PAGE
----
Creative profession

Haley Olson, Staff Writer

Hang on for a minute...we're trying to find some more stories you might like.


Email This Story






UND’s English department has halted its search for a creative writing tenure track professor.

With the spring semester starting, there will be changes in many departments, including in the English department on campus. With 16.5 professors currently employed within the English faculty, there is a halt for the creative writing professor on campus. With the recent loss of their two creative writing professors within the last year, the department will solely rely on graduate students to teach the introductory courses for the time being.

Hiring a temp. will be a stop gap. They would teach as if they were on a tenure track.”

— Eric Wolfe - Department Chair

With more budget cuts expected to be made, the English department halts the search for another professor with labor and cost already put forth into the effort to hire a new tenure-track professor. Though the search for a tenure-track professor has been halted, the department is now seeking a non-tenure track professor to hire for creative writing. This professor will be qualified to teach higher division classes as well as introductory courses.

“Hiring a temp. will be a stop gap,” department chair professor Eric Wolfe said. “They would teach as if they were on a tenure track.”

The department started off the year searching for a creative writing professor to start in the fall of 2017. With over 100 applicants, Sheila Liming, Eric Wolfe and Crystal Alberts narrowed it down to ten applicant interviews that were scheduled to be interviewed this semester, but they have since been eliminated from the scheduled plan.

“We have been receiving very encouraging responses from our applicants,” Wolfe said after telling them the news on the freeze of the position.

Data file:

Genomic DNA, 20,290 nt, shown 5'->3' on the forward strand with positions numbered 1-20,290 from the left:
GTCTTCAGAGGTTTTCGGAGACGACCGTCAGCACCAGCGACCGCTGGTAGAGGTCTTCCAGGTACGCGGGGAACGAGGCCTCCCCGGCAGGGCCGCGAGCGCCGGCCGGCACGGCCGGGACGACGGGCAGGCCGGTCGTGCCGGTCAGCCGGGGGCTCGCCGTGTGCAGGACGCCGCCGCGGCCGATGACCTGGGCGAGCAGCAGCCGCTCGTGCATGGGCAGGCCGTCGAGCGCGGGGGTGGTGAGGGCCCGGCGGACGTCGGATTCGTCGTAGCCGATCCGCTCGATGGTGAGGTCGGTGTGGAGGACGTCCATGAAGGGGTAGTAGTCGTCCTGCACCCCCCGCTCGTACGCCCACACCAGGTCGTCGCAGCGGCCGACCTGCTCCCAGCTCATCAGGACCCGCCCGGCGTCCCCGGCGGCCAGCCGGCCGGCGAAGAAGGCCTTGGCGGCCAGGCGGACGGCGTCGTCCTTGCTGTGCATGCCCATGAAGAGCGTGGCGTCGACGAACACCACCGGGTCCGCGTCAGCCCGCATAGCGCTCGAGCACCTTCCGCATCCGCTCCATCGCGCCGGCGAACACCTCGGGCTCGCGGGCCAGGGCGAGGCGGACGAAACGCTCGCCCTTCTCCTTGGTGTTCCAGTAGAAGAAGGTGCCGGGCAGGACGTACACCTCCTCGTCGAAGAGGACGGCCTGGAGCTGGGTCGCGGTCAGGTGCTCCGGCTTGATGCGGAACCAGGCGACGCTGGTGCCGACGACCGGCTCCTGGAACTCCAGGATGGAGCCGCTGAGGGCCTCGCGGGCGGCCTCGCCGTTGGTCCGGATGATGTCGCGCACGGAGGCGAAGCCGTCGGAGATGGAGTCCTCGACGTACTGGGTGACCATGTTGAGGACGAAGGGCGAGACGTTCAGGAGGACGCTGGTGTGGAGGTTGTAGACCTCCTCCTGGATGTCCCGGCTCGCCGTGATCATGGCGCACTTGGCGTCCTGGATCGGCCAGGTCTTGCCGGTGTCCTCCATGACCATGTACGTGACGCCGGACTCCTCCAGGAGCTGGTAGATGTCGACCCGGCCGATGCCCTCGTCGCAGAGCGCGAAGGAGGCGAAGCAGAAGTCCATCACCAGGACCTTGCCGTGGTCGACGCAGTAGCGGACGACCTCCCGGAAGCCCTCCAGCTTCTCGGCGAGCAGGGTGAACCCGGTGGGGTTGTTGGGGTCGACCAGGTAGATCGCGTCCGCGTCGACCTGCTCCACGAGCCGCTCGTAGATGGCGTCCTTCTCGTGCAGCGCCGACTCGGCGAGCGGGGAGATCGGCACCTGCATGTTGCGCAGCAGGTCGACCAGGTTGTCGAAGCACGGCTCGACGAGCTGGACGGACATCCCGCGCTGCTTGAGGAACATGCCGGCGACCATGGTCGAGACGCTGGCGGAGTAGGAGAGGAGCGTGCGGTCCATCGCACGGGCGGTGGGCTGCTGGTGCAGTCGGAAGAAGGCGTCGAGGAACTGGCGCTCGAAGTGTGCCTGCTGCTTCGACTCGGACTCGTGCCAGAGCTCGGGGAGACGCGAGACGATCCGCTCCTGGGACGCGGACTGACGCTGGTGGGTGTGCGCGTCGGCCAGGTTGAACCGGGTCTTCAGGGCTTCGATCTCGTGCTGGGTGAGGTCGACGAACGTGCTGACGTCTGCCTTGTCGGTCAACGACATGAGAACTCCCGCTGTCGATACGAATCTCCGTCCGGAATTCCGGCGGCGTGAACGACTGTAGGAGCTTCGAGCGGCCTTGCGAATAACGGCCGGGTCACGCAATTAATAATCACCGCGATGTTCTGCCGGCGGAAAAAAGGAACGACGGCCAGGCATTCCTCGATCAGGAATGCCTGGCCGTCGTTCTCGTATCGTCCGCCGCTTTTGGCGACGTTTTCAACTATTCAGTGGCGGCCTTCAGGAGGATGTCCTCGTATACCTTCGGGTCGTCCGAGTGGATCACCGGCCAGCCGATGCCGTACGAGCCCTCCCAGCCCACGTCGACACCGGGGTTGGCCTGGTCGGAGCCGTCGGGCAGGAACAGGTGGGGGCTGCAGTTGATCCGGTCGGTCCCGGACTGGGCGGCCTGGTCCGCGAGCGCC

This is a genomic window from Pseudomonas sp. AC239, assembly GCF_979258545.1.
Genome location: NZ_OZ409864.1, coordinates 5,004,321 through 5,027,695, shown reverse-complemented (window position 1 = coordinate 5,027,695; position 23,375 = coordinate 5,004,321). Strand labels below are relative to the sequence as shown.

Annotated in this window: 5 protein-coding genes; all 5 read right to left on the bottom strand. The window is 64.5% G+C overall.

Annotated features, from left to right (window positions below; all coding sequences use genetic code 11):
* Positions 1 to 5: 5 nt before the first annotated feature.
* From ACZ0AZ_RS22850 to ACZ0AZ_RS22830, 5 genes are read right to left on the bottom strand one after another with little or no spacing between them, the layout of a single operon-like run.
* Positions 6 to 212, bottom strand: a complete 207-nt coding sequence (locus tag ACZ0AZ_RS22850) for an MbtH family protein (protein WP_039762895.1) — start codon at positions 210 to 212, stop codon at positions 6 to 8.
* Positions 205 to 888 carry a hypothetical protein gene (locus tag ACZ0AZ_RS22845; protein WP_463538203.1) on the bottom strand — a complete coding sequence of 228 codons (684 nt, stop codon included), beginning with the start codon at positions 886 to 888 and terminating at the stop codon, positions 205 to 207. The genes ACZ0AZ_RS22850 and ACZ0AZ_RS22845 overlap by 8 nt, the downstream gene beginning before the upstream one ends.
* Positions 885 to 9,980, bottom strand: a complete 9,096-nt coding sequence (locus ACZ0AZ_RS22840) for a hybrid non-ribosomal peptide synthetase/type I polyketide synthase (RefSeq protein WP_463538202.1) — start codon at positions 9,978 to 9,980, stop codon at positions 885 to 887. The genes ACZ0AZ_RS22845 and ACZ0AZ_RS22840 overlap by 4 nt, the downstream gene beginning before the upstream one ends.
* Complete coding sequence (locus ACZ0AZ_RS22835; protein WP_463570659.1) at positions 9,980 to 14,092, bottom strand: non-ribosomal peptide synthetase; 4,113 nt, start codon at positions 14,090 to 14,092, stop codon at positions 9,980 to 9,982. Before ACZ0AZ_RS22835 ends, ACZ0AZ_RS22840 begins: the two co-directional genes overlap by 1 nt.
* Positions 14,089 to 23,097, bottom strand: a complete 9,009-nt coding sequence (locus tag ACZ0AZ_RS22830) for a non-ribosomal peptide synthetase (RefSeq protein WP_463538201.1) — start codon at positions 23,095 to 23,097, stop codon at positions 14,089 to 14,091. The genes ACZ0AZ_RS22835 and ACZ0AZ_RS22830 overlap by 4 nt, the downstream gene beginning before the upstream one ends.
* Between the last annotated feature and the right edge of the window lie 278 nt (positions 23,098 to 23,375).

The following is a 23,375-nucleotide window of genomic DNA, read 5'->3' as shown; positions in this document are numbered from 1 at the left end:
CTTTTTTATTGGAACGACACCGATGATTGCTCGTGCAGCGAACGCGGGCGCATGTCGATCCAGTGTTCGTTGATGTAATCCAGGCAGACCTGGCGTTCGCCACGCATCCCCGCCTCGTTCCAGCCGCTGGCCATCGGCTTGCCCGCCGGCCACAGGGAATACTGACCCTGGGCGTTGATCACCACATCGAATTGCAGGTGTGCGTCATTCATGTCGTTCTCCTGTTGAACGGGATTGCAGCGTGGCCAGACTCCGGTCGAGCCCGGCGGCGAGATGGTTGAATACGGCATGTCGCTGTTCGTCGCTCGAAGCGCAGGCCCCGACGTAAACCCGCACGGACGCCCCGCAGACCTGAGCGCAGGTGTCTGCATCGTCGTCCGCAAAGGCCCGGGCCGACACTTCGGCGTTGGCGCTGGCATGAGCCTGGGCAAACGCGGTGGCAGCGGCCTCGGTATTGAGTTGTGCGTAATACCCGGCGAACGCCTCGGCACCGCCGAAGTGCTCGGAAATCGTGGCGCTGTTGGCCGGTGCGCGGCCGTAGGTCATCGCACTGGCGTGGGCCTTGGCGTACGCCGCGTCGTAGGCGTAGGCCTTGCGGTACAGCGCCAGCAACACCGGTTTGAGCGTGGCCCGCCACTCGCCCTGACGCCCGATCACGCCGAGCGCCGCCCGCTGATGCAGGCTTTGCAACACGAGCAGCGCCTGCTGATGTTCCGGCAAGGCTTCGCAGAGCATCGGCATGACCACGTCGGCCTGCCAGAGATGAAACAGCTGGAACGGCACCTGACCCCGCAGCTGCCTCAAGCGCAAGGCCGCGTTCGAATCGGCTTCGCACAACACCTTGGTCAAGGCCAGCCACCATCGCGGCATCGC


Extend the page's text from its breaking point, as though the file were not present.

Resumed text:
“We had ten candidates scheduled for interviews, all of whom had extremely strong teaching and publication records (some of whom were even nominated for recent, high-ranking / national book prizes),” Liming said.

“We had strong candidates, we are looking for individuals with a strong background in fiction but also have a strong expertise like poetry,” Wolfe said. “We don’t want to be without creative writing.”

The English department is waiting on the legislature to make decisions, but assures that there will be a professor to teach creative writing; with the Dean of Art and Sciences, Debbie Storrs in full support. Storrs plans on hiring the tenured professor as soon as the budget is lifted.

This will be the first semester that the English department will not have a tenured professor specifically for creative writing, but Wolfe hopes to look into the tenured position in the fall.

“The value of creative thinking is recognized by UND’s Essential Studies program, which requires that every student take at least one course in the Fine Arts,” Wolfe said. “We will have creative writing.

“Creative literary expression has always been a tremendously important part of human experience, whether that is oral narrative, poems, stories, novels, autobiography, whatever.  Therefore, it is an important part of a college education to nurture and develop that human tradition and to deepen students’ engagement with it,” Wolfe said. “We want to get back to the point in which we will have two creative writing professors back.”

Haley Olson is a staff writer for The Dakota Student. She can be reached at [email protected]

Print Friendly, PDF & Email